Pine webworm

Natural History
Frass entangled in webbing of pine webworm
Photo credit: Connecticut Agricultural Experiment Station Archive,
Connecticut Agricultural Experiment Station,

The pine webworm (Pococera robustella) feeds on and lives in pine trees across the eastern United States. It usually chooses young seedlings but can infest saplings and larger trees. The eating habits of the larvae causes a loss of needles but this rarely leads to tree mortality. The defoliation can affect tree growth, especially on very small trees.

Between May and September, adult pine webworm moths mate and lay eggs on the needles of a host tree. The eggs hatch weeks or months later depending on the temperature and season. After the larvae hatch, they construct a mass of silken webbing among the pine needles and deposit solid excrement called frass.

Usually one to two larvae inhabit a single webbing mass but as many as 25 larvae can live in a mass on some occasions. The larvae's main food source is the surrounding pine needles. The larvae mature and then drop to the ground where they pupate underneath the soil, forming an oval cocoon like covering. Again temperature and season determine the amount of time the webworm spends in the pupae stage. When that stage does end, the webworm emerges, transformed into an adult moth.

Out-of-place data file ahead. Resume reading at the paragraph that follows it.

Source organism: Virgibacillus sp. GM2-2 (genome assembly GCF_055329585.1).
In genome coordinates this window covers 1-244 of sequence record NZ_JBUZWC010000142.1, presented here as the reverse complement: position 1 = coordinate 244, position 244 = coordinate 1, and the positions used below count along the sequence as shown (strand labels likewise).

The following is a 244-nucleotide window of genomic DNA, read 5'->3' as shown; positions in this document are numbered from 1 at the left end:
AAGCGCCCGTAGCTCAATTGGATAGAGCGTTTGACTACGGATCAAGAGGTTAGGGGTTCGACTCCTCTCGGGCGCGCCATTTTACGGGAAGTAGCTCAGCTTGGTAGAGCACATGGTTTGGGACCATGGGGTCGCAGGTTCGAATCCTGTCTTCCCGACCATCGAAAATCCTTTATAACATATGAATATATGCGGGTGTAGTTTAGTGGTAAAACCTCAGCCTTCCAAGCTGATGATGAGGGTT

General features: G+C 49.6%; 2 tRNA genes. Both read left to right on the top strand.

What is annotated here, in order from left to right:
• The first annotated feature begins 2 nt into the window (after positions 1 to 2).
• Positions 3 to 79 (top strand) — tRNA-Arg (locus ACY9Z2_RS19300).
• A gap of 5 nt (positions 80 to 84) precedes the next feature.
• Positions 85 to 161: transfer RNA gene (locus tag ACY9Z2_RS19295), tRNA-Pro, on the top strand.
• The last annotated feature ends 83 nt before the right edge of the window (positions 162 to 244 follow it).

Identifying Characteristics

Identifying the injury: The most obvious sign of attack is the large mass of reddish-brown frass bound by silken webbing on pine stems and branches. Young needles on the tips of branches may be missing or damaged due to the larvae eating them.
Identifying the insect: The larvae are light gray with dark tan stripes across the length of their 3/4" body. Adult moths have a 1" wingspan and are mostly gray with grayish-black forewings.
Susceptible trees: The pine webworm can attack any southern pine but slash pine is the most commonly attacked species. Longleaf, shortleaf, and loblolly pines can also be preferred hosts. One and two year old seedlings are most susceptible.



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